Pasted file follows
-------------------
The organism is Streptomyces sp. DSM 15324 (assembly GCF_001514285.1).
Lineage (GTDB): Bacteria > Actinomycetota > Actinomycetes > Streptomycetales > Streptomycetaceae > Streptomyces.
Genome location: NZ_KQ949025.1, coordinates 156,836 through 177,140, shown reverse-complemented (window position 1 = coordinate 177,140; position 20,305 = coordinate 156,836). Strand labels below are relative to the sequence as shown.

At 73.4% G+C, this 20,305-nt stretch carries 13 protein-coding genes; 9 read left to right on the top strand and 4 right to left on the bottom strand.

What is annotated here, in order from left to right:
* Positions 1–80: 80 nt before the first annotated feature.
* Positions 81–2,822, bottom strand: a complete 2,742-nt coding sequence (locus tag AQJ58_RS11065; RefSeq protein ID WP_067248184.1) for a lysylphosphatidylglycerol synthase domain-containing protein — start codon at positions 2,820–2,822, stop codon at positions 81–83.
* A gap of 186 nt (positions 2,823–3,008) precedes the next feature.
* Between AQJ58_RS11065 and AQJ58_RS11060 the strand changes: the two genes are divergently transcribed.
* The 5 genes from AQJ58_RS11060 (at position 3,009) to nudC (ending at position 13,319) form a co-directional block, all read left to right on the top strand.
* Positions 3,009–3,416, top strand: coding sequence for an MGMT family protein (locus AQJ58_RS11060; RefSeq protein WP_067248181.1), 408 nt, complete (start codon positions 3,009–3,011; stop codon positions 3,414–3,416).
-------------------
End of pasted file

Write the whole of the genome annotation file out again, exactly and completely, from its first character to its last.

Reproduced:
The organism is Streptomyces sp. DSM 15324 (assembly GCF_001514285.1).
Lineage (GTDB): Bacteria > Actinomycetota > Actinomycetes > Streptomycetales > Streptomycetaceae > Streptomyces.
Genome location: NZ_KQ949025.1, coordinates 156,836 through 177,140, shown reverse-complemented (window position 1 = coordinate 177,140; position 20,305 = coordinate 156,836). Strand labels below are relative to the sequence as shown.

At 73.4% G+C, this 20,305-nt stretch carries 13 protein-coding genes; 9 read left to right on the top strand and 4 right to left on the bottom strand.

What is annotated here, in order from left to right:
* Positions 1–80: 80 nt before the first annotated feature.
* Positions 81–2,822, bottom strand: a complete 2,742-nt coding sequence (locus tag AQJ58_RS11065; RefSeq protein ID WP_067248184.1) for a lysylphosphatidylglycerol synthase domain-containing protein — start codon at positions 2,820–2,822, stop codon at positions 81–83.
* A gap of 186 nt (positions 2,823–3,008) precedes the next feature.
* Between AQJ58_RS11065 and AQJ58_RS11060 the strand changes: the two genes are divergently transcribed.
* The 5 genes from AQJ58_RS11060 (at position 3,009) to nudC (ending at position 13,319) form a co-directional block, all read left to right on the top strand.
* Positions 3,009–3,416, top strand: coding sequence for an MGMT family protein (locus AQJ58_RS11060; RefSeq protein WP_067248181.1), 408 nt, complete (start codon positions 3,009–3,011; stop codon positions 3,414–3,416).